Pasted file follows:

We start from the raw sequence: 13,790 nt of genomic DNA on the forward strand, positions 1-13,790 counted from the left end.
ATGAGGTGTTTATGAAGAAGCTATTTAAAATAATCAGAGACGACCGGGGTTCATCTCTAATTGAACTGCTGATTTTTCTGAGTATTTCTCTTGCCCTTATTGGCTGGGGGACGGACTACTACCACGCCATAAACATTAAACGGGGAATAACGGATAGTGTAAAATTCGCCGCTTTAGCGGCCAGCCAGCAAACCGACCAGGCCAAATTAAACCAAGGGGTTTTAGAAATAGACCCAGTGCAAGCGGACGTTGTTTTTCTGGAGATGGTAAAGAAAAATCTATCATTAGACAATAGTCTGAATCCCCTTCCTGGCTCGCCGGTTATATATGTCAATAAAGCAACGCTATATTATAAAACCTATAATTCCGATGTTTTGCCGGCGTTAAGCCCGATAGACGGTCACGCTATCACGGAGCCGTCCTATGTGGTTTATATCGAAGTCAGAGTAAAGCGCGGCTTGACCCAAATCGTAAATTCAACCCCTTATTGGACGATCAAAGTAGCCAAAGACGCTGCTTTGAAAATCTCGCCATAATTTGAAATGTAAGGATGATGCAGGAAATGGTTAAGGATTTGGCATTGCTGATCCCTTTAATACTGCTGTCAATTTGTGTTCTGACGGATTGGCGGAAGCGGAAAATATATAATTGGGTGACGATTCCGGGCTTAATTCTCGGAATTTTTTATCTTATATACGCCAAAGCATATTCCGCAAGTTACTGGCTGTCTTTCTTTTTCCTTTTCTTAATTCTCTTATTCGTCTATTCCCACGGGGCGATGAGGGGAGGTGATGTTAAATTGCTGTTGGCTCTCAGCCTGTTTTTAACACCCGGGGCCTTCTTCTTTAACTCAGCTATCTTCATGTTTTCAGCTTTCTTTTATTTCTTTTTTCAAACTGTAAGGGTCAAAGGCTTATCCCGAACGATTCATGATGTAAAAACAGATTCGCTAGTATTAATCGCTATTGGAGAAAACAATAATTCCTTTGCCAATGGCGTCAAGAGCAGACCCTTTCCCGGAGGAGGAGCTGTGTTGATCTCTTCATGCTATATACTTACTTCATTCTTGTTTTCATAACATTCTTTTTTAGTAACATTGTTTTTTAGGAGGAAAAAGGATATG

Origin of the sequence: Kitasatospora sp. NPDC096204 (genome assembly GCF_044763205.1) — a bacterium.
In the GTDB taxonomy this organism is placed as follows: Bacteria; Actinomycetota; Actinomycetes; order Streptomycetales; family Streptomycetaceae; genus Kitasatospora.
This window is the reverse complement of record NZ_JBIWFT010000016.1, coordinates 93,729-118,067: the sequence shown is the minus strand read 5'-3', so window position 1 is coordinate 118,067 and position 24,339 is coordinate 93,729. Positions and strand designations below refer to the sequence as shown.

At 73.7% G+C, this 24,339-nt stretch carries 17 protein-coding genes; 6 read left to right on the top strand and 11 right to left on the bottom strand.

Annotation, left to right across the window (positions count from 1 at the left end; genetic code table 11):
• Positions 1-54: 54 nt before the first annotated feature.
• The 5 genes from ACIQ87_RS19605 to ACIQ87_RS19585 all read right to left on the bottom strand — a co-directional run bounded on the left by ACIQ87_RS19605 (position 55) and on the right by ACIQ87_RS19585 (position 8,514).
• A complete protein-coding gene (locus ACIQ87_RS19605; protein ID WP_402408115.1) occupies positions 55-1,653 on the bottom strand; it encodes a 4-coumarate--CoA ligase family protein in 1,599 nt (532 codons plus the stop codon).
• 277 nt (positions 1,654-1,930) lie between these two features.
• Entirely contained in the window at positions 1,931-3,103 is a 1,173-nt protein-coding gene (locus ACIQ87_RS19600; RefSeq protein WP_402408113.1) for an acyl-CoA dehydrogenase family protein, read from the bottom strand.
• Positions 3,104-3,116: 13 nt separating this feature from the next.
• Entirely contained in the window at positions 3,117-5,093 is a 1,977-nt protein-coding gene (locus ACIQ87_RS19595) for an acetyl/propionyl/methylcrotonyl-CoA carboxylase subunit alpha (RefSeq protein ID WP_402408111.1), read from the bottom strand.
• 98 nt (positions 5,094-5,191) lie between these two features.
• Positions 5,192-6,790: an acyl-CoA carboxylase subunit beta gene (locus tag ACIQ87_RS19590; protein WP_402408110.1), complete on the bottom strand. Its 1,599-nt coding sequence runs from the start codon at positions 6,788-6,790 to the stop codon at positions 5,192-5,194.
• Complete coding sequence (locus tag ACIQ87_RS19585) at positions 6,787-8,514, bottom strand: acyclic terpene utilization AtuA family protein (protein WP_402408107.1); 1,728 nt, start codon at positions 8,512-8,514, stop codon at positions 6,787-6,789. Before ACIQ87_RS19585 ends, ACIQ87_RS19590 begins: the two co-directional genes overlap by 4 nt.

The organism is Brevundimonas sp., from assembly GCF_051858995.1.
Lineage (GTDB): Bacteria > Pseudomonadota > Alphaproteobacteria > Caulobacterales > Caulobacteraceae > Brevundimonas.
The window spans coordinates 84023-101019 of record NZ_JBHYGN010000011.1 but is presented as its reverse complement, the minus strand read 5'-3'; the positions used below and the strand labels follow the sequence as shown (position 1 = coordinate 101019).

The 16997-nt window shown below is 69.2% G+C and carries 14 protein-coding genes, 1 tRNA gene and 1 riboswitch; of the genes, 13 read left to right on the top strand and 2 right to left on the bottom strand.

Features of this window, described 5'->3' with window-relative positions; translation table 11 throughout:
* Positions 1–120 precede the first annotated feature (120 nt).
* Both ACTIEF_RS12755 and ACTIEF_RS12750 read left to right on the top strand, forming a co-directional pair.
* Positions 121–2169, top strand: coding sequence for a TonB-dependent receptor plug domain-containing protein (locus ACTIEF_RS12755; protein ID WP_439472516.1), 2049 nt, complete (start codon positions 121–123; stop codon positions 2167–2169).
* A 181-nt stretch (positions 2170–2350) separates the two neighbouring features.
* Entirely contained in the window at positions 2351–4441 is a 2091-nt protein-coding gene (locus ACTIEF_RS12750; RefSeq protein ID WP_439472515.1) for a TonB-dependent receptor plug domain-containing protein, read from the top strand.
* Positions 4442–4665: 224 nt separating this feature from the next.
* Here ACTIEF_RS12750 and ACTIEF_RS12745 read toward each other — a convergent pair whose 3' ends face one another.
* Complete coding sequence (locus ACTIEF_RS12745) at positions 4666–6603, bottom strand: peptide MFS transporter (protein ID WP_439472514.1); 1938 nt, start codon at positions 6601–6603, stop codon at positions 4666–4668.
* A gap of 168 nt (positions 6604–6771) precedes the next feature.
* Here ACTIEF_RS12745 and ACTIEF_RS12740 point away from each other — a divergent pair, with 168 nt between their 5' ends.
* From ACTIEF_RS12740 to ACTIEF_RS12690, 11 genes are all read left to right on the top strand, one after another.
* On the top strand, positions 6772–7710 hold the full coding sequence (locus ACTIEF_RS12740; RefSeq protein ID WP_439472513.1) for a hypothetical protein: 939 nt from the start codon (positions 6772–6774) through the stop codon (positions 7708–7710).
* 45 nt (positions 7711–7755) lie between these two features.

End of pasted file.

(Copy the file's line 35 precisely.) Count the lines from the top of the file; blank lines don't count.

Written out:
* 45 nt (positions 7711–7755) lie between these two features.